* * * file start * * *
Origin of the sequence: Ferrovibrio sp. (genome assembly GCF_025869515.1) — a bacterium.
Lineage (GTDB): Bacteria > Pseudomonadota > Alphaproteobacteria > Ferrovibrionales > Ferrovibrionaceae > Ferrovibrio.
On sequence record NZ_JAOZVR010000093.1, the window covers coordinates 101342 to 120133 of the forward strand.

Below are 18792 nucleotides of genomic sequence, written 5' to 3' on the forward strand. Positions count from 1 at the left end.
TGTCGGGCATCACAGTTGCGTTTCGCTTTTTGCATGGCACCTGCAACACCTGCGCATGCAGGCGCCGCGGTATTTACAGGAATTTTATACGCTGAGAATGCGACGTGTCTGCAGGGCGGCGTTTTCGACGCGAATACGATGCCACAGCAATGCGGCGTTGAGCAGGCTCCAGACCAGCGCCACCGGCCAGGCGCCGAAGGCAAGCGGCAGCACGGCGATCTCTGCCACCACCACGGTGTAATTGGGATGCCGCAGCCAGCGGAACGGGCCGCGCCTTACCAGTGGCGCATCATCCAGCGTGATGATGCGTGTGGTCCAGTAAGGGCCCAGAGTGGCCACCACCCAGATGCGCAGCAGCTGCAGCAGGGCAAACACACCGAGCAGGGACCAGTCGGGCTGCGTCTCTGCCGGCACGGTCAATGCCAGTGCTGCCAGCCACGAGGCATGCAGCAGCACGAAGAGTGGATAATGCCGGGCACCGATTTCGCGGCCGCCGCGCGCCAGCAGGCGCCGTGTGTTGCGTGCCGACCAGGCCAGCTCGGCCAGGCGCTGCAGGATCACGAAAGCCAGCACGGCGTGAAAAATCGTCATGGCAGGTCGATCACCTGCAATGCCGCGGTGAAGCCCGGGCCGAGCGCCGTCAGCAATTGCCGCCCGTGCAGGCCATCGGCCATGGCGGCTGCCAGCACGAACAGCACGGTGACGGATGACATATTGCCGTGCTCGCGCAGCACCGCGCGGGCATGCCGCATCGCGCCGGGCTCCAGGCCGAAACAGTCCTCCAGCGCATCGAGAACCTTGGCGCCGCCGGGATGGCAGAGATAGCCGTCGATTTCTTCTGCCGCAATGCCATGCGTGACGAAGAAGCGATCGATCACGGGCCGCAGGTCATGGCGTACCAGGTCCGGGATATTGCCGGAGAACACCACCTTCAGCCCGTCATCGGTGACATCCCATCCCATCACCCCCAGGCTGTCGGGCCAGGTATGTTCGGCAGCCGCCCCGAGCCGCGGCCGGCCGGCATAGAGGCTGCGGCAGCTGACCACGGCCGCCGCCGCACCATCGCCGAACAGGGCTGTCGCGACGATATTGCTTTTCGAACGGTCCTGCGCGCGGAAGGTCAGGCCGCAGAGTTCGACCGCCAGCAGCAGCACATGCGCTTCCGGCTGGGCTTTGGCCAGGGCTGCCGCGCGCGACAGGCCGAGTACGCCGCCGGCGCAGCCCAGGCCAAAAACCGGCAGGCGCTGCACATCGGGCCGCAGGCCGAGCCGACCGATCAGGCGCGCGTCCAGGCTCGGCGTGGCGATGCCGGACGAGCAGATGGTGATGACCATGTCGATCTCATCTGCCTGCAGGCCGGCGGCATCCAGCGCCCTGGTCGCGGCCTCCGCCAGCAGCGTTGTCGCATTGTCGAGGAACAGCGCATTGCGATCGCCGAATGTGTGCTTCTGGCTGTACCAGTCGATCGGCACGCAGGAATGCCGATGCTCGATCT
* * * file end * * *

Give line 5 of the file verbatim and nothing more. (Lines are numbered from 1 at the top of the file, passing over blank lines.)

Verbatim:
TGTCGGGCATCACAGTTGCGTTTCGCTTTTTGCATGGCACCTGCAACACCTGCGCATGCAGGCGCCGCGGTATTTACAGGAATTTTATACGCTGAGAATGCGACGTGTCTGCAGGGCGGCGTTTTCGACGCGAATACGATGCCACAGCAATGCGGCGTTGAGCAGGCTCCAGACCAGCGCCACCGGCCAGGCGCCGAAGGCAAGCGGCAGCACGGCGATCTCTGCCACCACCACGGTGTAATTGGGATGCCGCAGCCAGCGGAACGGGCCGCGCCTTACCAGTGGCGCATCATCCAGCGTGATGATGCGTGTGGTCCAGTAAGGGCCCAGAGTGGCCACCACCCAGATGCGCAGCAGCTGCAGCAGGGCAAACACACCGAGCAGGGACCAGTCGGGCTGCGTCTCTGCCGGCACGGTCAATGCCAGTGCTGCCAGCCACGAGGCATGCAGCAGCACGAAGAGTGGATAATGCCGGGCACCGATTTCGCGGCCGCCGCGCGCCAGCAGGCGCCGTGTGTTGCGTGCCGACCAGGCCAGCTCGGCCAGGCGCTGCAGGATCACGAAAGCCAGCACGGCGTGAAAAATCGTCATGGCAGGTCGATCACCTGCAATGCCGCGGTGAAGCCCGGGCCGAGCGCCGTCAGCAATTGCCGCCCGTGCAGGCCATCGGCCATGGCGGCTGCCAGCACGAACAGCACGGTGACGGATGACATATTGCCGTGCTCGCGCAGCACCGCGCGGGCATGCCGCATCGCGCCGGGCTCCAGGCCGAAACAGTCCTCCAGCGCATCGAGAACCTTGGCGCCGCCGGGATGGCAGAGATAGCCGTCGATTTCTTCTGCCGCAATGCCATGCGTGACGAAGAAGCGATCGATCACGGGCCGCAGGTCATGGCGTACCAGGTCCGGGATATTGCCGGAGAACACCACCTTCAGCCCGTCATCGGTGACATCCCATCCCATCACCCCCAGGCTGTCGGGCCAGGTATGTTCGGCAGCCGCCCCGAGCCGCGGCCGGCCGGCATAGAGGCTGCGGCAGCTGACCACGGCCGCCGCCGCACCATCGCCGAACAGGGCTGTCGCGACGATATTGCTTTTCGAACGGTCCTGCGCGCGGAAGGTCAGGCCGCAGAGTTCGACCGCCAGCAGCAGCACATGCGCTTCCGGCTGGGCTTTGGCCAGGGCTGCCGCGCGCGACAGGCCGAGTACGCCGCCGGCGCAGCCCAGGCCAAAAACCGGCAGGCGCTGCACATCGGGCCGCAGGCCGAGCCGACCGATCAGGCGCGCGTCCAGGCTCGGCGTGGCGATGCCGGACGAGCAGATGGTGATGACCATGTCGATCTCATCTGCCTGCAGGCCGGCGGCATCCAGCGCCCTGGTCGCGGCCTCCGCCAGCAGCGTTGTCGCATTGTCGAGGAACAGCGCATTGCGATCGCCGAATGTGTGCTTCTGGCTGTACCAGTCGATCGGCACGCAGGAATGCCGATGCTCGATCT